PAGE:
Fern: Lemon Button
In their native environment, lemon button ferns grow as understory plants and are accustomed to indirect light conditions. When grown indoors, they grow best in medium, indirect light but can also tolerate low light or bright light conditions. However, never place your lemon button fern in direct sun as it will burn the delicate leaves.
Lemon button ferns thrive in acidic soil that is moist, loamy, and well-draining. That being said, these ferns are highly adaptable and can do well in a variety of soil conditions. For the most part, a standard houseplant soil is perfect for these little ferns.
As with most ferns, the lemon button fern should never be allowed to fully dry out. Water your fern at least once a week to ensure that the soil stays consistently moist. While these ferns appreciate consistent moisture, never waterlog the soil as it can lead to root rot.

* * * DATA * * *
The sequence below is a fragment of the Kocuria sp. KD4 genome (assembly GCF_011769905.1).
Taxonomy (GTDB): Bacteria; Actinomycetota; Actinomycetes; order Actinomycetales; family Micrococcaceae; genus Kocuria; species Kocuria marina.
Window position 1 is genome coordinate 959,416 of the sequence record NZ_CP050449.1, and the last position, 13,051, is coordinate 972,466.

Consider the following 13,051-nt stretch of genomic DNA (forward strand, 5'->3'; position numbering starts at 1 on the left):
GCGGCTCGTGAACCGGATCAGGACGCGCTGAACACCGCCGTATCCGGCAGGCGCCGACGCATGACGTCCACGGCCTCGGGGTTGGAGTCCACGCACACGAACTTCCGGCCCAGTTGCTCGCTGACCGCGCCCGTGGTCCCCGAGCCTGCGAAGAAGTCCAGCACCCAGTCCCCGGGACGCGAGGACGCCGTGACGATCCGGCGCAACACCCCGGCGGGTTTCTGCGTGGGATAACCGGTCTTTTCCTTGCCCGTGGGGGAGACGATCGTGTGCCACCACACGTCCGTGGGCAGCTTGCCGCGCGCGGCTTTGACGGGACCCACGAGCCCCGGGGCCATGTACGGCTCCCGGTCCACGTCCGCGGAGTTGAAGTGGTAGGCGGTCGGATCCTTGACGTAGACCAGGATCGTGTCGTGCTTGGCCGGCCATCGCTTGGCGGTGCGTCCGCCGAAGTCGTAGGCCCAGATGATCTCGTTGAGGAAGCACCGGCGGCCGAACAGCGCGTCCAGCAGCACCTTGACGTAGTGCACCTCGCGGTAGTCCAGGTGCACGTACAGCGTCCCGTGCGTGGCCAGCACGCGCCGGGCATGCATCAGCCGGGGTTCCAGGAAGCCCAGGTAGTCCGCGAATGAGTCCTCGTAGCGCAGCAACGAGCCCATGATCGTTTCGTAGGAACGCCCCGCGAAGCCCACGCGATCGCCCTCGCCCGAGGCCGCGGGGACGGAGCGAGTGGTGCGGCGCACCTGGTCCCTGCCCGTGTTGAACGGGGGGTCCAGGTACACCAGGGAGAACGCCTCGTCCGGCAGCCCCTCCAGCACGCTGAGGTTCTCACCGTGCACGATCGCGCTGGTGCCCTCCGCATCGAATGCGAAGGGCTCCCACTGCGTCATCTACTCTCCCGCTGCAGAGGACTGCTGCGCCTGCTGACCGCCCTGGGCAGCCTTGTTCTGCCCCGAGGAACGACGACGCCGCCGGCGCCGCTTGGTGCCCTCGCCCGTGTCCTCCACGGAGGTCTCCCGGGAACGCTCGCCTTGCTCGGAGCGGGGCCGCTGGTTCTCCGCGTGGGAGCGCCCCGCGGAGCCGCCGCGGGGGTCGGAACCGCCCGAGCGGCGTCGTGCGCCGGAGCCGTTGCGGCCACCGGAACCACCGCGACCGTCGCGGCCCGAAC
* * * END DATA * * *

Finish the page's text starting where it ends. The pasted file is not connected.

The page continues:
Temperature and Humidity
These ferns prefer warm, humid conditions. For the most part, typical household temperature and humidity levels should be fine for lemon button ferns, although if your house is particularly dry your fern will appreciate some added moisture. Try placing your lemon button fern near a small humidifier or in a high-humidity room like the bathroom or kitchen.
Ferns are generally light feeders and the lemon button fern is no exception. Apply a balanced fertilizer diluted to half strength every few months during the growing season.
Due to their compact size, lemon button ferns do not require any aggressive pruning to keep them happy and healthy. However, it is normal for some fronds to die off throughout the year—especially in the fall and winter months—and removing these dead fronds will help to keep the plant tidy and make space for new ones. Use a sharp pair of scissors or pruning shears to remove browning or dead fronds by making clean cuts near the base of each frond.